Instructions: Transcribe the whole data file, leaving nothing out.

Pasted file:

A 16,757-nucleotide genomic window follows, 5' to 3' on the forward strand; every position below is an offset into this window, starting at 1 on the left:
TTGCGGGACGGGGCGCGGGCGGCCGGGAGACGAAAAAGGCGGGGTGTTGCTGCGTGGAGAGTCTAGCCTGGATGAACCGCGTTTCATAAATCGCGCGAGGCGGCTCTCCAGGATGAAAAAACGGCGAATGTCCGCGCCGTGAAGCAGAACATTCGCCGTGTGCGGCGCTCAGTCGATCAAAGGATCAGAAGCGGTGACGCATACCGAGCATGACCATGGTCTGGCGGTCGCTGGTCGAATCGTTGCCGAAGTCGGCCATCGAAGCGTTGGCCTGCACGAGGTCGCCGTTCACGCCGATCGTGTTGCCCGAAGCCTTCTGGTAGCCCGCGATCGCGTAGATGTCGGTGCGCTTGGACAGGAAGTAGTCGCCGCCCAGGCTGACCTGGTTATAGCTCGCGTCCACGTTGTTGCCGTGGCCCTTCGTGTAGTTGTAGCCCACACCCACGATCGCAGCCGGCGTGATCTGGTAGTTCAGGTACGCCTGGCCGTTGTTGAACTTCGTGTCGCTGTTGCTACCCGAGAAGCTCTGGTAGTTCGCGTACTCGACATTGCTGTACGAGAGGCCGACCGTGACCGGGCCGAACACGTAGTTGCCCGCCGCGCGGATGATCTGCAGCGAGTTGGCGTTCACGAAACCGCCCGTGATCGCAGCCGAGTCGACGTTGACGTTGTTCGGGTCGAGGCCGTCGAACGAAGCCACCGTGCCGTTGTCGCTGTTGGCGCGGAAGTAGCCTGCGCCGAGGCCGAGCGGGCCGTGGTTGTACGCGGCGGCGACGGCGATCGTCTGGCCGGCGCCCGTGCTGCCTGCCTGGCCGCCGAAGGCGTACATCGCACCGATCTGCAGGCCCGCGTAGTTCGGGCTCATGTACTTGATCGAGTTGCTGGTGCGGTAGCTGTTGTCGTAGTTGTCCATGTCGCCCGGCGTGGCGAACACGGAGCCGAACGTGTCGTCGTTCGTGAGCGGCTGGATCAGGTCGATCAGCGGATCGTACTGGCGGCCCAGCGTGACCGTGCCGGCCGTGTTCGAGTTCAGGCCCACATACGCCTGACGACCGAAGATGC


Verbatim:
A 16,757-nucleotide genomic window follows, 5' to 3' on the forward strand; every position below is an offset into this window, starting at 1 on the left:
TTGCGGGACGGGGCGCGGGCGGCCGGGAGACGAAAAAGGCGGGGTGTTGCTGCGTGGAGAGTCTAGCCTGGATGAACCGCGTTTCATAAATCGCGCGAGGCGGCTCTCCAGGATGAAAAAACGGCGAATGTCCGCGCCGTGAAGCAGAACATTCGCCGTGTGCGGCGCTCAGTCGATCAAAGGATCAGAAGCGGTGACGCATACCGAGCATGACCATGGTCTGGCGGTCGCTGGTCGAATCGTTGCCGAAGTCGGCCATCGAAGCGTTGGCCTGCACGAGGTCGCCGTTCACGCCGATCGTGTTGCCCGAAGCCTTCTGGTAGCCCGCGATCGCGTAGATGTCGGTGCGCTTGGACAGGAAGTAGTCGCCGCCCAGGCTGACCTGGTTATAGCTCGCGTCCACGTTGTTGCCGTGGCCCTTCGTGTAGTTGTAGCCCACACCCACGATCGCAGCCGGCGTGATCTGGTAGTTCAGGTACGCCTGGCCGTTGTTGAACTTCGTGTCGCTGTTGCTACCCGAGAAGCTCTGGTAGTTCGCGTACTCGACATTGCTGTACGAGAGGCCGACCGTGACCGGGCCGAACACGTAGTTGCCCGCCGCGCGGATGATCTGCAGCGAGTTGGCGTTCACGAAACCGCCCGTGATCGCAGCCGAGTCGACGTTGACGTTGTTCGGGTCGAGGCCGTCGAACGAAGCCACCGTGCCGTTGTCGCTGTTGGCGCGGAAGTAGCCTGCGCCGAGGCCGAGCGGGCCGTGGTTGTACGCGGCGGCGACGGCGATCGTCTGGCCGGCGCCCGTGCTGCCTGCCTGGCCGCCGAAGGCGTACATCGCACCGATCTGCAGGCCCGCGTAGTTCGGGCTCATGTACTTGATCGAGTTGCTGGTGCGGTAGCTGTTGTCGTAGTTGTCCATGTCGCCCGGCGTGGCGAACACGGAGCCGAACGTGTCGTCGTTCGTGAGCGGCTGGATCAGGTCGATCAGCGGATCGTACTGGCGGCCCAGCGTGACCGTGCCGGCCGTGTTCGAGTTCAGGCCCACATACGCCTGACGACCGAAGATGC